WhiteHat Security this week announced it has formed a technology alliance with Rural Sourcing Inc. (RSI) to close the gap between when application vulnerabilities discovered and remediated.
Matthew Hutchinson, vice president of marketing for WhiteHat Security, said his company provides a software-as-a-service (SaaS) application to discover application vulnerabilities, but customers have been asking WhiteHat Security to remediate those issues as well. To provide that end-to-end cybersecurity service, the company partnered with RSI, a provider of managed security services, Hutchinson said.
The WhiteHat Application Security Platform provides access to software composition analysis (SCA) tools to identify the reusable components within an application and what vulnerabilities might be present, along with static application security testing (SAST) tools to scan source code and dynamic application security testing (DAST) tools to continuously scan websites as code is updated. Those WhiteHat tools rely on 18 years of data on application vulnerabilities and 100 million attack vectors that the company has tracked to identify vulnerabilities now, using a combination of machine learning algorithms and cybersecurity researchers.
The goal is to cover the entire life cycle of an application, which now includes remediating vulnerabilities with the help of RSI to provide a complete range of DevSecOps capabilities, Hutchinson said, adding the two companies will also work together to align their respective artificial intelligence (AI) efforts.
While new malware is being developed all the time, most cybercriminals continue to rely on tried-and-true methods such as SQL injections to compromise applications. Most application development teams are well-aware of these vulnerabilities, but they keep showing up in applications because most organizations don’t have a set of DevSecOps processes in place to discover human errors made by developers during the application development process. WhiteHat Security provides tools that can be invoked as a service to put those processes in place, which in theory should reduce the number of vulnerabilities the RSI later would be called on to remediate.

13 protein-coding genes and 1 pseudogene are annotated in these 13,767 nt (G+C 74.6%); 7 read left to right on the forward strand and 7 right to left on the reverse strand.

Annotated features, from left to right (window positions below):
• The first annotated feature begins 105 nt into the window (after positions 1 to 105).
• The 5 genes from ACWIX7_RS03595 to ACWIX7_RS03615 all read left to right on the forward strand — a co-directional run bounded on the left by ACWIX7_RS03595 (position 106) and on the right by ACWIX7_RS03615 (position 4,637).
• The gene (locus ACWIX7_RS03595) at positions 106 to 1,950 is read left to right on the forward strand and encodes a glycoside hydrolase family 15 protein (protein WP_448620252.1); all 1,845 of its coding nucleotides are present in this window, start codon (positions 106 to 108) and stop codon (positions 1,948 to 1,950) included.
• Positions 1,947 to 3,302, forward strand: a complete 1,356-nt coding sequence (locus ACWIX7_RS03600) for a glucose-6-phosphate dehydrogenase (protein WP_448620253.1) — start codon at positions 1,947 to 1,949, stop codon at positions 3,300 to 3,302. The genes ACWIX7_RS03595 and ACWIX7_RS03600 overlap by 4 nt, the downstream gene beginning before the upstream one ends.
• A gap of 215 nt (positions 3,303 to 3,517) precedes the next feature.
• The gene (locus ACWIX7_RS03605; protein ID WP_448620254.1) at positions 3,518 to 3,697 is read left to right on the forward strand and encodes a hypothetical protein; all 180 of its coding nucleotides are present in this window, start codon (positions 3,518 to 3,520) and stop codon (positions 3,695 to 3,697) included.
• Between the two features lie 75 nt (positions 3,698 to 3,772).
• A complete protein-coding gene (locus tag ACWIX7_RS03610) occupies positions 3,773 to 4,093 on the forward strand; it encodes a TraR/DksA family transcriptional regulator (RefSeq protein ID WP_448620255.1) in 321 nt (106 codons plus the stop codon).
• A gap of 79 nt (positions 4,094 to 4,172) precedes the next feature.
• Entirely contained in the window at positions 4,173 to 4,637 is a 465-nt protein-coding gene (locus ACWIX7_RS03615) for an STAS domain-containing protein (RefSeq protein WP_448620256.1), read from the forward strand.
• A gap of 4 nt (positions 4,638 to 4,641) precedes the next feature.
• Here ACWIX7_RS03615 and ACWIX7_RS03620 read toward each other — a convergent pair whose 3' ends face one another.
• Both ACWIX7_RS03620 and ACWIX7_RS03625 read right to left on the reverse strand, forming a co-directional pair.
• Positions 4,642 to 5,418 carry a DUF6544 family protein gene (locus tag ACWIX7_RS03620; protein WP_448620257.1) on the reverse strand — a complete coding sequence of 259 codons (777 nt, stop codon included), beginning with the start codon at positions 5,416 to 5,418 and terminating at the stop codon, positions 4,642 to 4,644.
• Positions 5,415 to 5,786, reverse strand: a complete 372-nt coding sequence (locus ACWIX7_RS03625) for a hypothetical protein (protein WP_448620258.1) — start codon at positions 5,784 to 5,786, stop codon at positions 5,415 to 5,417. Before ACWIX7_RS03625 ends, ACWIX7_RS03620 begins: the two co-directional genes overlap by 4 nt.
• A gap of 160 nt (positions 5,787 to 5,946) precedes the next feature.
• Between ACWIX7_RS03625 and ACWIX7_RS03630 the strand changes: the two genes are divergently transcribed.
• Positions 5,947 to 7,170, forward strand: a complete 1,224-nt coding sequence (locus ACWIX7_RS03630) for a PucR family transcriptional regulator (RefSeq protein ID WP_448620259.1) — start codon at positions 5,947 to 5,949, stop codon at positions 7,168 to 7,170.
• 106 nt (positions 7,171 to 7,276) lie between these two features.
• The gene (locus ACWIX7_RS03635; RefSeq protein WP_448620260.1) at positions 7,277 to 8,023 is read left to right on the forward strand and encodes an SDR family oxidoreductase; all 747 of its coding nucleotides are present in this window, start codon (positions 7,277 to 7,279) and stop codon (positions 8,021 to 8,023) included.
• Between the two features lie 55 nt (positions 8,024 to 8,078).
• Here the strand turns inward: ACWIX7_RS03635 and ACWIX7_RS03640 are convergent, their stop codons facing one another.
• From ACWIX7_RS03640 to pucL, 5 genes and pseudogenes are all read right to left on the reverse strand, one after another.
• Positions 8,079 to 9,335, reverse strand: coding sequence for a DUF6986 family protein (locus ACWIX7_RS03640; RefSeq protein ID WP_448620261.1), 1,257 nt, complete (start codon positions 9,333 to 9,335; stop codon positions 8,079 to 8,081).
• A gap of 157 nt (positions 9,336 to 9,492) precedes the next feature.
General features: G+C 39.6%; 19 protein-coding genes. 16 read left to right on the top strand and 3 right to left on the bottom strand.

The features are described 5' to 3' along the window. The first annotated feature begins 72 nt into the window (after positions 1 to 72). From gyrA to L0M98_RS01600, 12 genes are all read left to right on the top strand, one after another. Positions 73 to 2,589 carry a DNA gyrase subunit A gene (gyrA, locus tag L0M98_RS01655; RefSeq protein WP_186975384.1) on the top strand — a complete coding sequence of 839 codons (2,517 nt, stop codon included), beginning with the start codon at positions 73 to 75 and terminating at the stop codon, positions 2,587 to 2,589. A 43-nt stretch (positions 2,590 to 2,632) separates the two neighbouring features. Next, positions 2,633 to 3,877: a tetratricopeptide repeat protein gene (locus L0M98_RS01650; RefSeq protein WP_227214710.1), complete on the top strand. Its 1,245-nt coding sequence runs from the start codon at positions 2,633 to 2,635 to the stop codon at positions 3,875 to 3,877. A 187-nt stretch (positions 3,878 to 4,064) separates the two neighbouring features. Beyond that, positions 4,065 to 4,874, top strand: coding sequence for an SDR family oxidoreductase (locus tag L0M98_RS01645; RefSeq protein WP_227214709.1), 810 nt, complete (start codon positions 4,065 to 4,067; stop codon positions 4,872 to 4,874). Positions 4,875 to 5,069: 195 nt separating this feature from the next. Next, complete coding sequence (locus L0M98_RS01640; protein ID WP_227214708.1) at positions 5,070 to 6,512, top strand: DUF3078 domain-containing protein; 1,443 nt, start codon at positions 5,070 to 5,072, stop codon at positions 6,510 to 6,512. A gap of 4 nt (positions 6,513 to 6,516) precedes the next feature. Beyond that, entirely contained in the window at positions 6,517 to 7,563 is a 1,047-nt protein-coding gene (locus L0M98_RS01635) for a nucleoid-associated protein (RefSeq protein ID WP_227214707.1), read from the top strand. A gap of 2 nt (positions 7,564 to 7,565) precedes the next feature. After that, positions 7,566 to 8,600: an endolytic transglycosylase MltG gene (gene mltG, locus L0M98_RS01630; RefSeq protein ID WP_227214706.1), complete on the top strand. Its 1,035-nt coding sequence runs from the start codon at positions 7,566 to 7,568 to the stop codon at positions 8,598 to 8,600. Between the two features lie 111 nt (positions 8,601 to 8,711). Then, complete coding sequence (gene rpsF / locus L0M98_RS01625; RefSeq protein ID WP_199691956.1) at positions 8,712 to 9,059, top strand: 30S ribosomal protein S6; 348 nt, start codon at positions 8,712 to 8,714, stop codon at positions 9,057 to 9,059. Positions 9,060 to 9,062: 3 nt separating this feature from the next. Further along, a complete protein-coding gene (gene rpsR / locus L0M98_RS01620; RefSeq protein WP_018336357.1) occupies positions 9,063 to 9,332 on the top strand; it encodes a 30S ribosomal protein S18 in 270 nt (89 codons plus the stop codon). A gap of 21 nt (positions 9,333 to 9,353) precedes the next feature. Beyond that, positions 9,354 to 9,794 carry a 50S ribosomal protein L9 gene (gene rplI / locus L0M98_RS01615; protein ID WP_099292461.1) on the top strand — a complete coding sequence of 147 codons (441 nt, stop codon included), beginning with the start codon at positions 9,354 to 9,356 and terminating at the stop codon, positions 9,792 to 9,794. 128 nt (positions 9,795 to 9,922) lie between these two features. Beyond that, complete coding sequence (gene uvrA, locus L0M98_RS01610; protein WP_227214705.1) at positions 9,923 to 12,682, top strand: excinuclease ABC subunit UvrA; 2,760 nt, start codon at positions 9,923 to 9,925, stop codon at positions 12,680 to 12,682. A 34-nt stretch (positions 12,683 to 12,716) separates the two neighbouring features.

While significant advances have been made of late when it comes to applying AI to cybersecurity, it’s not likely machine learning algorithms are going to replace the need for cybersecurity specialists anytime soon. The issue organizations need to address now is the degree to which they want to devote their own resources to hiring cybersecurity specialists as full-time employees versus relying on a managed security services provider (MSSP) such as RSI. Given the chronic shortage of IT professionals with cybersecurity skills, many organizations increasingly are opting to rely on MSSPs. Going forward, Hutchinson said WhiteHat Security will continue to partner with other MSSPs at a technology level as customer demands dictate—the company already has several existing relationships with partners that resell the company’s core SaaS platform.
In the meantime, technology alliances are becoming more common across the cybersecurity category as the number of tools and services required to secure an organization continues to expand. But tools providers need to come to terms with the fact that most organizations today would rather not have to directly manage a small army of vendors to secure their IT environments. The only way to address that issue is for vendors to either form meaningful technology alliances or outright merge with one another to provide the proverbial one cybersecurity throat to choke.